Home' Trinidad and Tobago Guardian : September 11th 2014 Contents BG12 COMMENTARY
BUSINESS GUARDIAN www.guardian.co.tt SEPTEMBER 2014 • WEEK TWO
Be heard at your
Many people who sit through meetings
struggle to be heard. Here are three things
you can do to conquer your next meeting.
• Master the "pre-meeting." Much of the
work can happen at these "meetings before
the meetings," where people meet early to
connect, throw ideas around, garner support
and clarify the true purpose of the meeting.
Participating in these makes it easier to join
the conversation later.
• Prepare to speak spontaneously. Collab-
oration and decision-making happen through
conversation, not formal PowerPoint presen-
tations. If you re uncomfortable speaking off
the cuff, write down what you want to say
ahead of time.
• Keep an even keel. Use active, authoritative
language that shows you re taking ownership
of your ideas. Don t give in to sarcasm or curt-
ness when you re frustrated.
(Adapted from "Women, Find Your Voice"
by Kathryn Heath, Jill Flynn and Mary Davis
Focus on choices when
When crafting strategy, companies too often
get mired in analysing the problem. But to
compete, a company s leaders must make
choices; about what it will and won t do,
whom it will and won t serve, and where it
will and won t devote resources. If your strategy
process has stalled, stop focusing on the prob-
lem and identify the choices you need to make.
For example, your problem may be that your
manufacturing plant is inefficient and unpro-
ductive, but the choice you have to make is
whether you will invest $500 million to retrofit
it or shut it down.
This makes an abstract conversation more
concrete and focuses on how you might solve
(Adapted from the "Playing to Win Strategy
Don't stop learning
once you hit the C-Suite
How can you thrive in a rapidly changing
market? By continuing to learn and develop
new skills even once you hit the C-suite. Here
are some ways to start:
• Self-assessments. Honest self-scrutiny
can show you where you may be falling short
and what skills you need to develop.
• Feedback and mentoring. Always ask your
team, peers and boss how you can be better.
And don t be afraid to ask someone whose
career you admire for advice or regular men-
• Formal education and developmental
assignments. Executive education gives you
access to new practices and a global network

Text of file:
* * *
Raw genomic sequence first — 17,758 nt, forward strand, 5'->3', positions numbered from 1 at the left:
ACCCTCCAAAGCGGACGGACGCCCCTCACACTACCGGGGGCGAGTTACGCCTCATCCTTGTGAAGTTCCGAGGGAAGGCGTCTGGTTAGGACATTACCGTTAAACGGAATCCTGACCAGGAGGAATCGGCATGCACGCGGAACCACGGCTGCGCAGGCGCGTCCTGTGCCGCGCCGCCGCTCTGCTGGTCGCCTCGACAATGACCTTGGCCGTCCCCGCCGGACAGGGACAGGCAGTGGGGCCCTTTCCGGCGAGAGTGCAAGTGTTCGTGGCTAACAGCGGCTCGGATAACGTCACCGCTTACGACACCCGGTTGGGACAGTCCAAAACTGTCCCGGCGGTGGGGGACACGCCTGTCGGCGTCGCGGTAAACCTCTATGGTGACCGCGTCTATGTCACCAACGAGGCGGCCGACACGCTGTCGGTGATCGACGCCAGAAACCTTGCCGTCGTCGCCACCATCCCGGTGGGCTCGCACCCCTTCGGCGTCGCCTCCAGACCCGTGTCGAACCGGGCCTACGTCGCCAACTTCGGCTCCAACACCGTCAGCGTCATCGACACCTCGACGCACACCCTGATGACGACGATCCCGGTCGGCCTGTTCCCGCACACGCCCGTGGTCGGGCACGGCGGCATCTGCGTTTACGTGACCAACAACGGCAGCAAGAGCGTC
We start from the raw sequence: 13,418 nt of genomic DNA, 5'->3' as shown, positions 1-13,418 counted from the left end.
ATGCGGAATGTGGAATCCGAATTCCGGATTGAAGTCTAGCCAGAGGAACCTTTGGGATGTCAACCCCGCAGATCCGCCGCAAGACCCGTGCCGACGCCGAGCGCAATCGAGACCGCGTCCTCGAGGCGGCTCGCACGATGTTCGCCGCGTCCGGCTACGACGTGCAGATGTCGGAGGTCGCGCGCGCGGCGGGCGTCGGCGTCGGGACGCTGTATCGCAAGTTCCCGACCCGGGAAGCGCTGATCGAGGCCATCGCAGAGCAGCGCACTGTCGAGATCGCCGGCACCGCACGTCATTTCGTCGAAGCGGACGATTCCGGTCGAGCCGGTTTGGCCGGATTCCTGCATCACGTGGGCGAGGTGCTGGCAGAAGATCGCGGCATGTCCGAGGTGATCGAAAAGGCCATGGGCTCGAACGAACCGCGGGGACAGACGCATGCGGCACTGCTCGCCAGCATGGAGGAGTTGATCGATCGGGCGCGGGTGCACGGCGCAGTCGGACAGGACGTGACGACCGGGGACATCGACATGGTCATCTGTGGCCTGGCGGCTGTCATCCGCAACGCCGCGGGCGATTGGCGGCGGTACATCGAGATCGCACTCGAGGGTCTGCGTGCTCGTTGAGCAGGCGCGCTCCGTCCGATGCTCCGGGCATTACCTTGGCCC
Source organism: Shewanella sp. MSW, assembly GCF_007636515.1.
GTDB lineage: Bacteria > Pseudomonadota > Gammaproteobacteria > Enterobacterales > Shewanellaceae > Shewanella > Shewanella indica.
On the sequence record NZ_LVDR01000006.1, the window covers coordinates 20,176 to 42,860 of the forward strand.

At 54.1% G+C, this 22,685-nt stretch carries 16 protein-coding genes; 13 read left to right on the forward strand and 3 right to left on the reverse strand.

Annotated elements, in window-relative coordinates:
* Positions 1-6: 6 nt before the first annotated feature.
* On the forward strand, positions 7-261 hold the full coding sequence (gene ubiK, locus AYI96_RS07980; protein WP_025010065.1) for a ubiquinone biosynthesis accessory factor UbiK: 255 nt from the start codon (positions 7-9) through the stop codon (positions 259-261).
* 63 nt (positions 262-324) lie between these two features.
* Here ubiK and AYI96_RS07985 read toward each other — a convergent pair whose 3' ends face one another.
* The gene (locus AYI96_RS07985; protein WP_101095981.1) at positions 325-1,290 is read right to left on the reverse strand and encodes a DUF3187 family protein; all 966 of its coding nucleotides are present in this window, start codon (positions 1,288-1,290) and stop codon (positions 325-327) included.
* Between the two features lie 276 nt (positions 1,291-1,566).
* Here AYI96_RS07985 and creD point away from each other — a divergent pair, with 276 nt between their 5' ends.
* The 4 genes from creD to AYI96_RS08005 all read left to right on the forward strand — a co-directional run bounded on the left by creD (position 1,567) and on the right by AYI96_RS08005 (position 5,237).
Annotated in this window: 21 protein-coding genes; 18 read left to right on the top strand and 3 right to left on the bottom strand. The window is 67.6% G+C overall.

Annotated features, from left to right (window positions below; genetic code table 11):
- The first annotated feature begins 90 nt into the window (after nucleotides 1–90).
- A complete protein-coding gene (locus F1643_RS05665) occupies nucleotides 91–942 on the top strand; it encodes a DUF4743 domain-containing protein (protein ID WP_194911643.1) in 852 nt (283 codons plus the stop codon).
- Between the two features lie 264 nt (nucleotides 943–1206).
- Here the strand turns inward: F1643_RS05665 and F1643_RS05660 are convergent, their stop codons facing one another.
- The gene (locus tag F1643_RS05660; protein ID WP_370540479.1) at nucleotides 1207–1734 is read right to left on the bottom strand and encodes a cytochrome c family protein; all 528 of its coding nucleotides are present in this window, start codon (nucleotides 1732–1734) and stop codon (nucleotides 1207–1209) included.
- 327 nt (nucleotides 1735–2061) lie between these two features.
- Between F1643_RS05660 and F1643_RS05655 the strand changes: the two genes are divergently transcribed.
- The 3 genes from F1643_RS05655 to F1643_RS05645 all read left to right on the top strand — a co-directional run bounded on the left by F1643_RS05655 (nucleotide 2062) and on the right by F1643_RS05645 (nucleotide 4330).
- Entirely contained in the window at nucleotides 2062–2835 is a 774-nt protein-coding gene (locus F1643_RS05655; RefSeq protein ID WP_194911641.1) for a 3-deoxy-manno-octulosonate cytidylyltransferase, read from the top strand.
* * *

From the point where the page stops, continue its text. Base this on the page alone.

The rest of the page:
of contacts. Accepting job assignments outside
your area of expertise can also expose you to
new ideas, new markets and disruptive tech-
(Adapted from "Keep Learning Once You Hit
the C-Suite" by Boris Groysberg.)
Recognise when you're
When was the last time you didn t share
your honest opinion when asked? Or the last
time you got upset with someone and didn t
let the person know why? Or maybe you pro-
crastinated on an assignment because you
didn t see the value in it. It s hard to recognise
our own passive-aggressive behaviour, but if
we don t confront it, it breeds mistrust and
erodes our credibility.
First, identify what drives you to be pas-
sive-aggressive. Understanding the underlying
cause (maybe a fear of failure, or rejection, or
conflict) allows you to address it head-on.
Then be honest with yourself about what you
really want: What do you truly think or really
want to say?
What outcome are you hoping for? Think
about how to express those desires in a direct,
respectful way. And finally, get input from
others to see if you re improving.
(Adapted from "Signs You re Being Passive-
Aggressive" by Muriel Maignan Wilkins.)
Think about inclusion,
not just diversity
Creating diversity at work isn t enough. You
also need to foster inclusion, so all people feel
valued. When employees feel welcome, they re
more likely to be engaged and participate in
decision-making. To promote inclusiveness
in your organisation:
• Don t gravitate toward similarity. Curb
this tendency by asking: Who is getting hired
and promoted? Whose opinions have I left
out? Am I building relationships with people
who are different from me?
• Reduce subtle biases. Minority groups can
often be excluded from important conversations
or judged more harshly. Make sure everyone
has access to training, professional develop-
ment, networks and important committees.
• Encourage difference. Out-group employ-
ees sometimes conform to fit in, negating the
positive impact of diversity. Seek out different
opinions and ask them, "How can we leverage
your unique perspective more effectively?"
• Bring everyone into the conversation.
Don t leave out employees in the majority
group. Explain why change is necessary and
make everyone accountable.
(Adapted from "Diversity Is Useless Without
Inclusivity" by Christine M Riordan.)
TIPS & TALKING POINTS
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